One of the unique things about law as a field is its ability to reflect both practicality and morality. Sure, law helps our culture function smoothly, but it’s also based on a set of just principles — things we’ve agreed, as a society, are right or wrong. In the best-case scenario, we see this dual-pronged approach reflected in the legal workplace. You want your office to be pragmatic and effective, but you also want it to be ethical and fair. This conflict comes up in all sorts of places, but today we’d like to talk about how it’s expressed through our use of technology.
It’s like the proverbial widget-maker whose job making widgets was eliminated by the industrial revolution – our obsession with productivity and output means that sometimes, our technological goals sometimes outpace our interests as humans. (Think of the controversy over inhumane conditions at Apple factories.) The key to success in this kind of environment is figuring out how technology can best augment the work we’re already doing, while considering the social costs.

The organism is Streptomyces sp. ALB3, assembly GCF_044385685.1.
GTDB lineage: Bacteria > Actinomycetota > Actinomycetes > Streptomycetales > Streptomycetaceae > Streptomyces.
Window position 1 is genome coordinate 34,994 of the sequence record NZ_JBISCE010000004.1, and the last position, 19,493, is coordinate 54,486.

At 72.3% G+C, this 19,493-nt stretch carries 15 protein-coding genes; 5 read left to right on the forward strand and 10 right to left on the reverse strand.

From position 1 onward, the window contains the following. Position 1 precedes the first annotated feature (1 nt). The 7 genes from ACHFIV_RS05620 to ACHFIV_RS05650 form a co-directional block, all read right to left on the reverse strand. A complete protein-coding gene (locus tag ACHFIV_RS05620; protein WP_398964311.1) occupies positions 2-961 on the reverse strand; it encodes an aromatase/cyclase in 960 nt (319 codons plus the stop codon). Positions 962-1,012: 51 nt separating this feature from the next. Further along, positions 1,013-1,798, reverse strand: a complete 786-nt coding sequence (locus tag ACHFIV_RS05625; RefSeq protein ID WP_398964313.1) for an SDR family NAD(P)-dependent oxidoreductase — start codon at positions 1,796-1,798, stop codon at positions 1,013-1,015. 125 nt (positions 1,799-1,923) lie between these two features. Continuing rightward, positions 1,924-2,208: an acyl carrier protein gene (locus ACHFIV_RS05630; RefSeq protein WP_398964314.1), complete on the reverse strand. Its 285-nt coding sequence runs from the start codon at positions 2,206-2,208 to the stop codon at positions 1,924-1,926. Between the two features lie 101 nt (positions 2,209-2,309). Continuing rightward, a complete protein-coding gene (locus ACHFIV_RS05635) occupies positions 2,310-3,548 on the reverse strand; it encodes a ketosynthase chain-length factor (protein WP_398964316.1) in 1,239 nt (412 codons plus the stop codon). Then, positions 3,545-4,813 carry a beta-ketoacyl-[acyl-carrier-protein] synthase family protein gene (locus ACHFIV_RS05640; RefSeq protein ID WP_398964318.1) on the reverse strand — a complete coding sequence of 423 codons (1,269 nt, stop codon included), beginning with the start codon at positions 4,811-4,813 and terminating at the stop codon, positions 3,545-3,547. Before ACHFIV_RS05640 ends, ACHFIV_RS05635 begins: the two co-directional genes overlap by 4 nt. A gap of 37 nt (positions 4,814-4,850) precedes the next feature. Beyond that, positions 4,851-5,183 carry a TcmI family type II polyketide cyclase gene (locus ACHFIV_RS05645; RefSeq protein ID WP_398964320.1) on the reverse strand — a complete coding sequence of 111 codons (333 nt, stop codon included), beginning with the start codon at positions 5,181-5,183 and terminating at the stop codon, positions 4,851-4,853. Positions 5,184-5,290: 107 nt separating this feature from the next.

Take the example of technology in higher ed. In distance learning, watching webcasts of a lecture probably isn’t going to do as much for you as sitting in an actual classroom. Practically, it’s just not as effective a teaching method; ethically, it doesn’t fulfill its obligations to the students (who we owe an education) or to the teacher (whose role we respect and want to retain). However, applications like Second Life for education, where students interact with a professor in real time in a digital classroom, have great potential in offering access to students who may not previously have been able to experience a university education, while still valuing and integrating the work teachers already do.
For lawyers, what that seems to mean is using technology in a way that help your employees work smarter, so they can spend more of their time using the best of their human skills: communication, intuition, and creativity. Paralegals who have technology that helps them complete repetitive tasks and paperwork can spend more time doing research and helping generate case strategy. Time-saving applications help everyone regain control of their workload, or simply go home earlier to spend time with their families. The best tech tools aren’t a replacement for good employees; they make good employees better. They help maximize both our practical and ethical ends: to do good work, while helping everyone reach their full potential.
What do you think? What are some of the best instances in which technology can change the work we do?